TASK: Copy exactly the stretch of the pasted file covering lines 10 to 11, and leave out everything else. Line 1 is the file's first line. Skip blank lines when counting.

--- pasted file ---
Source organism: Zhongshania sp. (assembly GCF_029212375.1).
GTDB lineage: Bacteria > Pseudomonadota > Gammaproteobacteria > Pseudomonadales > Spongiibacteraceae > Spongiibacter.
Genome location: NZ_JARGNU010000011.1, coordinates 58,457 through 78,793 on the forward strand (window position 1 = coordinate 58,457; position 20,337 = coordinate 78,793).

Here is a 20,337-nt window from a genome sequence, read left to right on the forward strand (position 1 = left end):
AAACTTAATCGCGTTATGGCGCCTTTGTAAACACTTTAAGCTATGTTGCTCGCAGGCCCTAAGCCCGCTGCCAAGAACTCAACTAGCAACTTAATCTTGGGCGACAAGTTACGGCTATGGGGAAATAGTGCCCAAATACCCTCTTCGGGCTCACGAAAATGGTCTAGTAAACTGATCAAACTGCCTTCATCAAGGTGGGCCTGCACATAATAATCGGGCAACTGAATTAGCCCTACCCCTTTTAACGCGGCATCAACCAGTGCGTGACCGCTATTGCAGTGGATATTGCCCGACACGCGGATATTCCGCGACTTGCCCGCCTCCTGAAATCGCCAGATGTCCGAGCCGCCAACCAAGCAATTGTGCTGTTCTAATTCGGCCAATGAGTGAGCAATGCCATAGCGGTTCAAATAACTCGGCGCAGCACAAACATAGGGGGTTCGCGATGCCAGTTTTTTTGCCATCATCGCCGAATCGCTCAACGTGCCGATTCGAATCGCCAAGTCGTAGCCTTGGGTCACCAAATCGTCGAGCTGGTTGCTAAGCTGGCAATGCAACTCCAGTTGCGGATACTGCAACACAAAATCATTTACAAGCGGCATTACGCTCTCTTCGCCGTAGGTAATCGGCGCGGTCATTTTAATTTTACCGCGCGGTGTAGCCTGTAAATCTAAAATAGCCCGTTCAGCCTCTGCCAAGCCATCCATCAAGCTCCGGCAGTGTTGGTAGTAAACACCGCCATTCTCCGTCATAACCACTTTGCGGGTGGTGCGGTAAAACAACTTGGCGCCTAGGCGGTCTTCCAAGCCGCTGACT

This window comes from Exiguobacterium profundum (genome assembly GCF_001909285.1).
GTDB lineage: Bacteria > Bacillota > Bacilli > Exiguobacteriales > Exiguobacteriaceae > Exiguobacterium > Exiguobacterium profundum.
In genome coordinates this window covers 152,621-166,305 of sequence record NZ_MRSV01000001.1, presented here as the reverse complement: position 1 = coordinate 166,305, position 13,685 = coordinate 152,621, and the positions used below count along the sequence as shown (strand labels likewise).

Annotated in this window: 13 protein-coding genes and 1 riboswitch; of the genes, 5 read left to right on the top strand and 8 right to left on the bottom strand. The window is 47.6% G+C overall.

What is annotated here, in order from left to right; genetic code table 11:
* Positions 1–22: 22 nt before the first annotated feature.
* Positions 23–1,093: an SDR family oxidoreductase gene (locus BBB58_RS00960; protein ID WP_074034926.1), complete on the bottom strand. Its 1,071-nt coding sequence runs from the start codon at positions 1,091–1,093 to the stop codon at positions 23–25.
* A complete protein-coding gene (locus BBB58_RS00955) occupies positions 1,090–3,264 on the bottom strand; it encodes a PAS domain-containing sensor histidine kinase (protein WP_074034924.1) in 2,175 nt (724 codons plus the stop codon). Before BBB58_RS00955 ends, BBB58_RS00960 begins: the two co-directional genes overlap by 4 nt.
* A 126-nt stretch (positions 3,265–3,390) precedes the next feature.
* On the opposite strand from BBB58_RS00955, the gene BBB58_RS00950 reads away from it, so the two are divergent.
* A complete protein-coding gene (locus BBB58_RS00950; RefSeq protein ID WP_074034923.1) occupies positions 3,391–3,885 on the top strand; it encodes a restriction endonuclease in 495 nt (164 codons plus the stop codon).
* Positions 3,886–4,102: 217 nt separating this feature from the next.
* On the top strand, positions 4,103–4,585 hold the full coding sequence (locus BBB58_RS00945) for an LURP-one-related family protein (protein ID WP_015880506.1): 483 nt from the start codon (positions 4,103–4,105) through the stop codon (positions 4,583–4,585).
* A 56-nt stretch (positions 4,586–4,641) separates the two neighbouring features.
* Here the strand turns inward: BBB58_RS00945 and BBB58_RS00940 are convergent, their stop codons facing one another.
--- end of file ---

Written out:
What is annotated here, in order from left to right; genetic code table 11:
* Positions 1–22: 22 nt before the first annotated feature.